Need Help Purging Your Wardrobe? Ask Yourself These Questions

 Purging clothes from your overstuffed closet is difficult.  You throw out more than just clothes—you discard memories. The questions below will help guide your decisions as you go through the painful process.

Have I Worn It in the Last Year?

Despite the ubiquity of the “have-I-worn-it-in-the-last-year” criterion for keeping or tossing clothes, this yardstick should be a guideline, not an iron-clad rule. Discarding clothes is not a black-or-white decision, especially when considering a piece that is black, or white, or black-and-white. Remember, neutrals remain stylish longer than any other color.

Just because you haven’t worn it in the last year doesn’t mean you shouldn’t keep it. Maybe a two-year guideline is more viable for special-occasion outfits. The black dress you bought for last year’s New Year’s Eve party may still be viable.

But when you hold up a pair of flared jeans to the light and you try to decide, consider the last time you wore them and felt good about it. But don’t let that answer back you into a corner.

Does It Fit?

Something that doesn’t fit should be easy to toss out, but in reality, it isn’t. But “does-it-fit” should carry more weight than “have-I-worn-it-in-the-last-year” in the painful exorcism of your wardrobe.

 If your weight fluctuates, you understand why this isn’t easy. You don’t want to get rid of the Skinny Clothes you plan to get back into. You don’t want to get rid of Fat Clothes either because—if history repeats itself—you will need them on a not-too-distant day.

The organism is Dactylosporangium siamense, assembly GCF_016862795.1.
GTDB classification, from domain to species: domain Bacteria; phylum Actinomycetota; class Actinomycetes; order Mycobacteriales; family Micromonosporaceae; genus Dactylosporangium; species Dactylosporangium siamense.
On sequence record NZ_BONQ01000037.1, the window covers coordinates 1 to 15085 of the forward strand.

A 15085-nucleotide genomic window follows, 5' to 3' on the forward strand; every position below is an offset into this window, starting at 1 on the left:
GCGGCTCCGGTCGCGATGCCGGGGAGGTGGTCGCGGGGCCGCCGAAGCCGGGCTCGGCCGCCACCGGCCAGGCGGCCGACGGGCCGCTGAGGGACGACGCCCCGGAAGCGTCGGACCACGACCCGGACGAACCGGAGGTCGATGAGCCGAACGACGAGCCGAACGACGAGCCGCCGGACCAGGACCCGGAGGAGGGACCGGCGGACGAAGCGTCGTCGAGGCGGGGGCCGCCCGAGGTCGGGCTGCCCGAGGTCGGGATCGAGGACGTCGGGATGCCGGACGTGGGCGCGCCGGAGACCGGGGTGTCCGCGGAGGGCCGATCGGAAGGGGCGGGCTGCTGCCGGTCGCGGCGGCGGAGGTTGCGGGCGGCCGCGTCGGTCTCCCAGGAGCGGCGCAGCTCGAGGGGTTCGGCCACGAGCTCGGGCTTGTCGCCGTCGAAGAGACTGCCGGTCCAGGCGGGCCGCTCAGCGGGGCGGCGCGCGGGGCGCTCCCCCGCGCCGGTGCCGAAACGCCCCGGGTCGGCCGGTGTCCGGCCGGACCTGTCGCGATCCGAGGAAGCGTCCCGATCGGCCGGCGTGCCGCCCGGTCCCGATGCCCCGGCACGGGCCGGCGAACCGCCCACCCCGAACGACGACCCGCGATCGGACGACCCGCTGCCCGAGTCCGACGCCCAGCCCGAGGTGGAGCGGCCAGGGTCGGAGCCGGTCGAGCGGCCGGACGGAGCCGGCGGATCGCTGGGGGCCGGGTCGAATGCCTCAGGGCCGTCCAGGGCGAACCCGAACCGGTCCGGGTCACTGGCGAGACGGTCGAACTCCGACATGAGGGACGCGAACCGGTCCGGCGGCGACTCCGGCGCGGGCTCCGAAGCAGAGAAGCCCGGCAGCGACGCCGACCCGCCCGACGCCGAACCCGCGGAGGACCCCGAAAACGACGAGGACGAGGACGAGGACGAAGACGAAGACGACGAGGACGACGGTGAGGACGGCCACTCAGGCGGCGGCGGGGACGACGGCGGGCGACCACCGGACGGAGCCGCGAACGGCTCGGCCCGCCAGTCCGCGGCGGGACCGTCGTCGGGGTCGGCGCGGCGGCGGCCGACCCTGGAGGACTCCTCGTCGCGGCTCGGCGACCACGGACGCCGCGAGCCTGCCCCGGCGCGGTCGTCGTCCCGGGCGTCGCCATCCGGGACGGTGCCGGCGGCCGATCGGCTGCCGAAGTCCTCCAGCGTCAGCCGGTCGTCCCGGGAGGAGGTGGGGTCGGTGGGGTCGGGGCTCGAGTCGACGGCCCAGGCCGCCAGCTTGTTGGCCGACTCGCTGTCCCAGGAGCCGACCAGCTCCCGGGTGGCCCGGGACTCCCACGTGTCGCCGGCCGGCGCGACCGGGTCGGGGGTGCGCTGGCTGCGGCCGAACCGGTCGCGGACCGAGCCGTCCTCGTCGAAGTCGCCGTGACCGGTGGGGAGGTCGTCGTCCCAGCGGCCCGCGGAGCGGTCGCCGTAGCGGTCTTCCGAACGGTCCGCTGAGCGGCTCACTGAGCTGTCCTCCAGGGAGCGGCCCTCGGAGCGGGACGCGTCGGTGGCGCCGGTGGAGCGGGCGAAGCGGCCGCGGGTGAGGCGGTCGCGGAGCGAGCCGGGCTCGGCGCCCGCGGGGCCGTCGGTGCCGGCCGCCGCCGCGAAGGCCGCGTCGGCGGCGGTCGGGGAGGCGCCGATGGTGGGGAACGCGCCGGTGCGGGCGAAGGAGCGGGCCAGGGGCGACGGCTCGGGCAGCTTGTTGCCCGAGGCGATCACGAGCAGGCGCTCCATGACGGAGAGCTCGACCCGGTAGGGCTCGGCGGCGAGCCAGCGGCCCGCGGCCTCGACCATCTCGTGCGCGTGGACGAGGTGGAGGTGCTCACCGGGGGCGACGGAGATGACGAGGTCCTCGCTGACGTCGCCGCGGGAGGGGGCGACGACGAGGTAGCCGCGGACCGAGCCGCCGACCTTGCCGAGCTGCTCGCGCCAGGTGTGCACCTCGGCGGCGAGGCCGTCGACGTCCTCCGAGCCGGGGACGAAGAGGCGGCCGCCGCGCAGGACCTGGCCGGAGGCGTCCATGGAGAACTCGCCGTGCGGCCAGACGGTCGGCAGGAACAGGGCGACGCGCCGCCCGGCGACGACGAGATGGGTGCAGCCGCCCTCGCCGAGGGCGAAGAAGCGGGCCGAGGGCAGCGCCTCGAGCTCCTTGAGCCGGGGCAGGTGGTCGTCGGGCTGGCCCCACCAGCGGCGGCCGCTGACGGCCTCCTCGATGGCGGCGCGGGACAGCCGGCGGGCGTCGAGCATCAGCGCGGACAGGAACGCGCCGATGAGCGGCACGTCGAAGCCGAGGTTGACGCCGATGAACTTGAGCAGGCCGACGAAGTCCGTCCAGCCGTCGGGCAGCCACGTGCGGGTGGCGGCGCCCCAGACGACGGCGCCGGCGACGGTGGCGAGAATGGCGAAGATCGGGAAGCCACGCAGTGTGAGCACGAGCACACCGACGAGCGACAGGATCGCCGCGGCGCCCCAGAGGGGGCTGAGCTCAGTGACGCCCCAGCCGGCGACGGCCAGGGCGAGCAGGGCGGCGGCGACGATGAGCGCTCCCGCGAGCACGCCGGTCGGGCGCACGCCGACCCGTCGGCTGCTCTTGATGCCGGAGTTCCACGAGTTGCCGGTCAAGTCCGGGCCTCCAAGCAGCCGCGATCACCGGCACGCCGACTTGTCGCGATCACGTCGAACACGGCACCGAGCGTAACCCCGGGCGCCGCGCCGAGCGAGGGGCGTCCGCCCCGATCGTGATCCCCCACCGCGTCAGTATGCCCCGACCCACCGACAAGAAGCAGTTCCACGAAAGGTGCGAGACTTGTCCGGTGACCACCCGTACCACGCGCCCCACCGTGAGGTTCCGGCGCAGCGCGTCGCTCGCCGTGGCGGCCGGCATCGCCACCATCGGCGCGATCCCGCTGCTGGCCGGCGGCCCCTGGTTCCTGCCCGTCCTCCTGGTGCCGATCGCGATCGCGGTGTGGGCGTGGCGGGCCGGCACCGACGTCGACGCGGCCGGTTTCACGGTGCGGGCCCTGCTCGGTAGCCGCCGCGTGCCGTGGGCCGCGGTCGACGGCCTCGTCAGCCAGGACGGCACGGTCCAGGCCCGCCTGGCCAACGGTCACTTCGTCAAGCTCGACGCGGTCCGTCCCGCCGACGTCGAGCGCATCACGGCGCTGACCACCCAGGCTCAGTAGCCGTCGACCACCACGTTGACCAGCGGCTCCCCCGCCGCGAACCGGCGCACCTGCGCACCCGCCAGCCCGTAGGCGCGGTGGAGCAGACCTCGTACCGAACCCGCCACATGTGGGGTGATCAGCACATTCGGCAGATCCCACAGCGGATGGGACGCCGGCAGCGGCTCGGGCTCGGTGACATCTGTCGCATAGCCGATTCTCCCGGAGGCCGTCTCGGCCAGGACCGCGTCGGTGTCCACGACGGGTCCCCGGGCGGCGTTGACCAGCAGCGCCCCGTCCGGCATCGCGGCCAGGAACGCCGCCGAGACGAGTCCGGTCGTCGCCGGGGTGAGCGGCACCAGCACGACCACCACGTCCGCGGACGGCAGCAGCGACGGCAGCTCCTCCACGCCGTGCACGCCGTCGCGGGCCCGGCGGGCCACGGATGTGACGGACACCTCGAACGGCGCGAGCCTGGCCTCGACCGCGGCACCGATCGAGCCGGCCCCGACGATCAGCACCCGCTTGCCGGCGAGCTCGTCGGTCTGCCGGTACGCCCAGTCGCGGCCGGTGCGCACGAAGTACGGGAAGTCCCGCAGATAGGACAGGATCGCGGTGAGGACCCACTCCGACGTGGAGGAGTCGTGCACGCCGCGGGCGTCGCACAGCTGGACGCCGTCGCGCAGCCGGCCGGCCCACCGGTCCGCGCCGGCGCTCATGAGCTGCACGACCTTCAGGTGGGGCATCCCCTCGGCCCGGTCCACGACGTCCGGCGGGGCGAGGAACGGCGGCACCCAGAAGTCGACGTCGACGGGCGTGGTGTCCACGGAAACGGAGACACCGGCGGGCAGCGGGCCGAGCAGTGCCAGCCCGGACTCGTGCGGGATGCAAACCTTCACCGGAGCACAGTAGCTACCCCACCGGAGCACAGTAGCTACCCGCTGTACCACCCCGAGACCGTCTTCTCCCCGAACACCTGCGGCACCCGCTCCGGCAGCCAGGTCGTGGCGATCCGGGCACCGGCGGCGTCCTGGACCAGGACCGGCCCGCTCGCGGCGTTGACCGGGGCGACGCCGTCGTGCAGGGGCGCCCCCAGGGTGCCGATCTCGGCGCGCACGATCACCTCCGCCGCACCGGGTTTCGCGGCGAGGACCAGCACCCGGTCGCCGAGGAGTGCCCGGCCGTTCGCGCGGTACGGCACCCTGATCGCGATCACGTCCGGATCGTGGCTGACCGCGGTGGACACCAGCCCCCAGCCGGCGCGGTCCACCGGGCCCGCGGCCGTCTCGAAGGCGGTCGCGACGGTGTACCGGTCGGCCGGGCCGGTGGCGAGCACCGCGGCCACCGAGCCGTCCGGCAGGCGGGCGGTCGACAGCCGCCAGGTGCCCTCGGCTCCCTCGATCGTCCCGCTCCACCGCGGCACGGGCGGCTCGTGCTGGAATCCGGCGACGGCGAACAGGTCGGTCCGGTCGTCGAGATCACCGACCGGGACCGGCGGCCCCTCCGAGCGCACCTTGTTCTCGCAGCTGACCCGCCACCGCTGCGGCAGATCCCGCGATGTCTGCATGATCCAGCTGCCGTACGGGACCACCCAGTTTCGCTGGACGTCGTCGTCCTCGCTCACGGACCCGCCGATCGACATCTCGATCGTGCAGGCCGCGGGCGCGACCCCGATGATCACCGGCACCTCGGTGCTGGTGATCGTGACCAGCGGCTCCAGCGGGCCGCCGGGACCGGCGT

Be rational. If the Skinny Clothes are more than one size too small, throw them out. Do the same for the Fat Clothes. If you’ve reduced your body mass by two sizes or more, you deserve congratulations.  When—I mean, if—you regain the weight, your current wardrobe will be out of style anyway. This logic works better for the removal of Skinny Clothes. Fat Clothes are more likely to be basic and black.

Can It Live in Limbo?

The Purgatory Pile method of purging is the most comforting method.

To create a Purgatory Pile, put the clothes you think you should discard in a trash bag. Let the bag sit in the garage for a few months. It’ll take you a few months to get to the Salvation Army anyway.

When Salvation Army day is imminent, go through the pile again and allow yourself to rescue one or two items. I’ve made some wise rescues.

The Purgatory Pile method allows you to excise the clothes without feeling there is no turning back. Yet the clothes are out of your closet, in a trash bag, and one step closer to the door. You will be able to make the final decision with more detachment.

Can I Afford to Buy Something New?

Of course you can. Buying new clothes, when you are supposed to be reducing the contents of your clothes closet, sounds contradictory. But a new blouse or new shoes improves your wardrobe just as purging the dingy blouses and beat-up shoes does.

Something new makes you more willing to let go of the something old.

Once you’re done, look around at all the room you’ve made. Just in time to curl up with the 652-page Sept issue of In Style.


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